What is “Transgender”?

Written by Monique, TeenSource intern, who identifies as genderfluid

What is transgender? Who is transgender?

Everyone is assigned a sex (either male or female) at birth based on the appearance of their genitals. The term transgender describes a person whose gender identity does not match their sex assigned at birth. For example, someone could be assigned female at birth and identify as a man, vice versa, or they may identify as something else altogether. There are many terms for us,  There’s trans men and trans women, for those identifying with the binary, (more about that later) and there are multiple different identities for those of us who identify under the umbrella term of “non-binary.”  Identity, if it is trans or non-binary, is something we give ourselves. It’s not something that someone else puts on us.

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Be Thankful!

We have spent the first half of November saying “Thank You” to birth control but this Thanksgiving, we have a lot more to be thankful for! Here at TeenSource we made a list of all of the things we are saying “Thank You” for!

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Why Young People Say Thank You to Birth Control!

Yesterday was Thx Birth Control Day, a chance to share all of the reasons we say “thank you” to birth control! TeenSource interviewed several people to find out why they were grateful for birth control and here are their responses.

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Thx Birth Control Day!

Next Tuesday, Nov. 13, is Thanks Birth Control Day -- a day dedicated to showing a little extra love for our implants, pills, patches, and IUDs.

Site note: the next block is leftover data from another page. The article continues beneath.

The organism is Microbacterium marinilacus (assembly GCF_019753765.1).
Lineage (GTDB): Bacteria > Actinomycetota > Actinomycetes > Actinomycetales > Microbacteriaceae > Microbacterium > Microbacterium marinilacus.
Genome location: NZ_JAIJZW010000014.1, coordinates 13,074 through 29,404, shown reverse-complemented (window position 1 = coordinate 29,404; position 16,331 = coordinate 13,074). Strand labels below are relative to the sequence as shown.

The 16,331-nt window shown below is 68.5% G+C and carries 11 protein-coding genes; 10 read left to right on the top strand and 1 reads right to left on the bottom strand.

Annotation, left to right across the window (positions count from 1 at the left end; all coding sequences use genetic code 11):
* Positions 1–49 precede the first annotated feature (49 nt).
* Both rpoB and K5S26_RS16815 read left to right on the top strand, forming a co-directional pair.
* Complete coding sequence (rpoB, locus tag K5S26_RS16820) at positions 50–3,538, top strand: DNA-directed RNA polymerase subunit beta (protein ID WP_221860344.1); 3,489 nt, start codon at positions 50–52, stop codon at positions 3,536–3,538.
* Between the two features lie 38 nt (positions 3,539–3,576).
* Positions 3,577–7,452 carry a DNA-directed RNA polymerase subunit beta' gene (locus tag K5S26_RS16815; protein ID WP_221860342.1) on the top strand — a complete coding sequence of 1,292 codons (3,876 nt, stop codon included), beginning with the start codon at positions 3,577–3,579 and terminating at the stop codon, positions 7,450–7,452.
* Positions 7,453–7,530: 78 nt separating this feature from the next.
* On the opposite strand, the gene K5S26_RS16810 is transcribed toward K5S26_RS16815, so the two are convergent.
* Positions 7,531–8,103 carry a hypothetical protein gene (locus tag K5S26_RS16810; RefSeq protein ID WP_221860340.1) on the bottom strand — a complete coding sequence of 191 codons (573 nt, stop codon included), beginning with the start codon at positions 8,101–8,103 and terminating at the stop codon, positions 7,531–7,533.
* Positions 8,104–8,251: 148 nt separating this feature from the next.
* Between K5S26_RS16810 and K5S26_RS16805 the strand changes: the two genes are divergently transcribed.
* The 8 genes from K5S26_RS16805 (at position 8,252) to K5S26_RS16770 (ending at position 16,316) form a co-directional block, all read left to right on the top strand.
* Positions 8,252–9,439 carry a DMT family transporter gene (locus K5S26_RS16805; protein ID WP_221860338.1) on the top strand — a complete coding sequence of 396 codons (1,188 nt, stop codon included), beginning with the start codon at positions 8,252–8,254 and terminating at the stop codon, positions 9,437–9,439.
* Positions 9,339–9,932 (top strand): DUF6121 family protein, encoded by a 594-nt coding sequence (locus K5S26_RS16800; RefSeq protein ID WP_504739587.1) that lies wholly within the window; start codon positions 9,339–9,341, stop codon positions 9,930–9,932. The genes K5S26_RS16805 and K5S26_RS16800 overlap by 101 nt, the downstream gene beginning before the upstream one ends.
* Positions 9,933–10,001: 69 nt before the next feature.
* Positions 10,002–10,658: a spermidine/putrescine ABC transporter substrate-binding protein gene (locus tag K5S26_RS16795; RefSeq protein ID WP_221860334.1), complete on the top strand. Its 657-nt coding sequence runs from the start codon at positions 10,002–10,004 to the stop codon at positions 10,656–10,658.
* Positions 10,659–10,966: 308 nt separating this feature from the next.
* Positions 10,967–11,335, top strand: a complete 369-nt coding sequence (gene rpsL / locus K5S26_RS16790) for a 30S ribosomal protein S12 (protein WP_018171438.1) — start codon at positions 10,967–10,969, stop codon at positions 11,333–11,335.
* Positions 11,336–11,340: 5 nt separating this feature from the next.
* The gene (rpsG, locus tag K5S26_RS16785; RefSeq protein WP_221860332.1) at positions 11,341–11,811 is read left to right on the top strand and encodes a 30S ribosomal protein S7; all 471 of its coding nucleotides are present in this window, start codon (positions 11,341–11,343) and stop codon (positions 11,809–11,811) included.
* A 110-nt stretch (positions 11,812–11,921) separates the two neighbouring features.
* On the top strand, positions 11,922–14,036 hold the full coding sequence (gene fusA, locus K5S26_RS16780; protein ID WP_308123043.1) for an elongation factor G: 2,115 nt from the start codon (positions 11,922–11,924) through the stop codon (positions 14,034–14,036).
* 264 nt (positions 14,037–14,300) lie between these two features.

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what to do when a friend comes out to you

Last week we celebrated National Coming Out Day, an opportunity to celebrate people who have come out or are thinking of coming out. Maybe someone you know used this day as an opportunity to come out to you. You may not know how to respond when someone you know and love comes out to you, so we put together some tips.

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October is Domestic Violence Awareness Month- What You Need To Know October 9, 2018

October is National Domestic Violence Awareness Month. Unfortunately domestic violence is more common than you might think. When it comes to teens in the US, 12% of high school females and 7% of high school males reported physical violence in the last year. One in three adolescents in the U.S. is a victim of physical, sexual, emotional or verbal abuse from a dating partner.  Let’s begin by making it clear that domestic violence does not discriminate! All types of people can experience domestic violence no matter of their age, gender, sexual orientation, or economic status.

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be a consent champion + stop kavanuagh!

Last year, the #MeToo movement rocked social media when women and survivors began to share their personal stories of sexual assault, rape, and harassment. People’s reactions were mixed. Many found power in shared experiences, others found it upsetting or triggering, and still others had a hard time believing the problem was as bad as women and survivors of assault were making out to be.

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bisexual visibility week!

There’s a million of reasons to celebrate a day that recognizes the experiences of bisexual people. The “B” in LGBTQ is an important part of the community. Some studies have even found that bisexual people make up about half of all lesbian, gay, and bisexual people.

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it’s cuffing season!

How do we know it's cuffing season? Pumpkin spice lattes are back. People are talking about their Halloween costumes. Football season is in full swing. And plenty of teens are eyeing the cutie next to them in class. Cuffing season happens in fall and winter when people pair off into relationships and get “cuffed” to a partner.

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birth control- it’s about more than prevention

First, birth control is not always about preventing pregnancy, some women use birth control to lessen their period cramps, clear up their skin, or make their periods more regular. There are many different methods of birth control, and each one is different so it can suit different women.

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